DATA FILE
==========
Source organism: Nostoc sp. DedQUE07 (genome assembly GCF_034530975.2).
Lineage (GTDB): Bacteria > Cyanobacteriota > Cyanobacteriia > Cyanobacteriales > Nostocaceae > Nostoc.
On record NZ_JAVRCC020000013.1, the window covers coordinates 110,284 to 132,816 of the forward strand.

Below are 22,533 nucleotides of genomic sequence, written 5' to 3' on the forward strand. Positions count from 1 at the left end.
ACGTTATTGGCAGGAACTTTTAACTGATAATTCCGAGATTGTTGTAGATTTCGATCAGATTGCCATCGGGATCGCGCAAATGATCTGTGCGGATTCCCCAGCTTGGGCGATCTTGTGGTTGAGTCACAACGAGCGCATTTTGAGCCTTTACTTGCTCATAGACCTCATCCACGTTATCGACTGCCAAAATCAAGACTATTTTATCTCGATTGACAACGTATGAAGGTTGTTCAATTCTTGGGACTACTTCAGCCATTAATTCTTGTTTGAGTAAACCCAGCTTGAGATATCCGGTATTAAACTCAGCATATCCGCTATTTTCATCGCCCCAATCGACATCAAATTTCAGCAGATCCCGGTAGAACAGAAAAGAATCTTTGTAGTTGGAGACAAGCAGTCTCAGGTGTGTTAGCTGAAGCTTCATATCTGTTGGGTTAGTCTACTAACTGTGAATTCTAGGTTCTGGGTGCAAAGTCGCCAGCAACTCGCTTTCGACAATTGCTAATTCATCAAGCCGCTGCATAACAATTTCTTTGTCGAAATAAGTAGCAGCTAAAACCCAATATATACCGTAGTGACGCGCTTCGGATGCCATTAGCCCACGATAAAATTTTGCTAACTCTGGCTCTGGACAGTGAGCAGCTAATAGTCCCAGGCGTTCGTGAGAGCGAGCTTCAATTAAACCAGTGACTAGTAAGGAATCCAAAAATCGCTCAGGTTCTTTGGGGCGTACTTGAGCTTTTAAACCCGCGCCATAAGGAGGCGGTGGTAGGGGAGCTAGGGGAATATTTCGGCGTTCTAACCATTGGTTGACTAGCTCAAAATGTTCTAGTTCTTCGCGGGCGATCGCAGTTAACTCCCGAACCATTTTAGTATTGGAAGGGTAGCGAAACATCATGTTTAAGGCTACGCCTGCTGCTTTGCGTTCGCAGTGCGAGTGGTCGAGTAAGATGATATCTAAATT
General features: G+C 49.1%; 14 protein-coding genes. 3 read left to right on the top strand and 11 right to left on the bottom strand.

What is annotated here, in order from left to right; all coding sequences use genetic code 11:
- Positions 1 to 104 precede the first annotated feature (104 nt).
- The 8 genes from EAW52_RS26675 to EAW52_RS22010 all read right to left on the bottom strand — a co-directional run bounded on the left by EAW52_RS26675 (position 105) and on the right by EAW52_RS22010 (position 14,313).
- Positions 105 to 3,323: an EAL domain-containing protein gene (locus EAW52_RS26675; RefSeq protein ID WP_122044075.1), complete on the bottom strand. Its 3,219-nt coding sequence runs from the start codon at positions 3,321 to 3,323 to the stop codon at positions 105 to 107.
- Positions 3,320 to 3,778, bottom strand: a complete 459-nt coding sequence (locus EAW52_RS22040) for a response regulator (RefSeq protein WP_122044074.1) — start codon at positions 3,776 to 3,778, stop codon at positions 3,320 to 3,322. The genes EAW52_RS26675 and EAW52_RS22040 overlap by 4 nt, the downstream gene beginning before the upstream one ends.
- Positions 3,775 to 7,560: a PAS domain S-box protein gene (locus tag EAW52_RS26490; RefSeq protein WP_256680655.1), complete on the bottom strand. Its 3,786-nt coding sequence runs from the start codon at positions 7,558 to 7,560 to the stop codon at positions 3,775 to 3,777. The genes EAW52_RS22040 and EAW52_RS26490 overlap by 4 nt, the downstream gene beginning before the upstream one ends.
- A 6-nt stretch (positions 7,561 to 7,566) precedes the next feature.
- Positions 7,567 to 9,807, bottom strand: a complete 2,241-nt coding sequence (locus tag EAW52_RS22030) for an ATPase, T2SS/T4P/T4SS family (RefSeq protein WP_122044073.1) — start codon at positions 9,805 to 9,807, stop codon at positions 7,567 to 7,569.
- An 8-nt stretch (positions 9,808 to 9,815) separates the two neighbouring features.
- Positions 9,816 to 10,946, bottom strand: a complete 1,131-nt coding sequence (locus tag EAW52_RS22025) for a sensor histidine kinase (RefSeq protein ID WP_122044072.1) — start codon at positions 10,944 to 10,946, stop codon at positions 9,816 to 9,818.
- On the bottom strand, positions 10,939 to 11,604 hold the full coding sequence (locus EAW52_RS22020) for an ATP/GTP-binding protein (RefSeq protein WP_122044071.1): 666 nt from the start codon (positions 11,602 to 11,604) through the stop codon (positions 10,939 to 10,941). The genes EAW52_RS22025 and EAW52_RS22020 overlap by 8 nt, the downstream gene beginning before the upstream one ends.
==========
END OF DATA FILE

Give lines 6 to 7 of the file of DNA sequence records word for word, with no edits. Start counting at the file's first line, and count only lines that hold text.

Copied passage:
General features: G+C 49.1%; 14 protein-coding genes. 3 read left to right on the top strand and 11 right to left on the bottom strand.

What is annotated here, in order from left to right; all coding sequences use genetic code 11: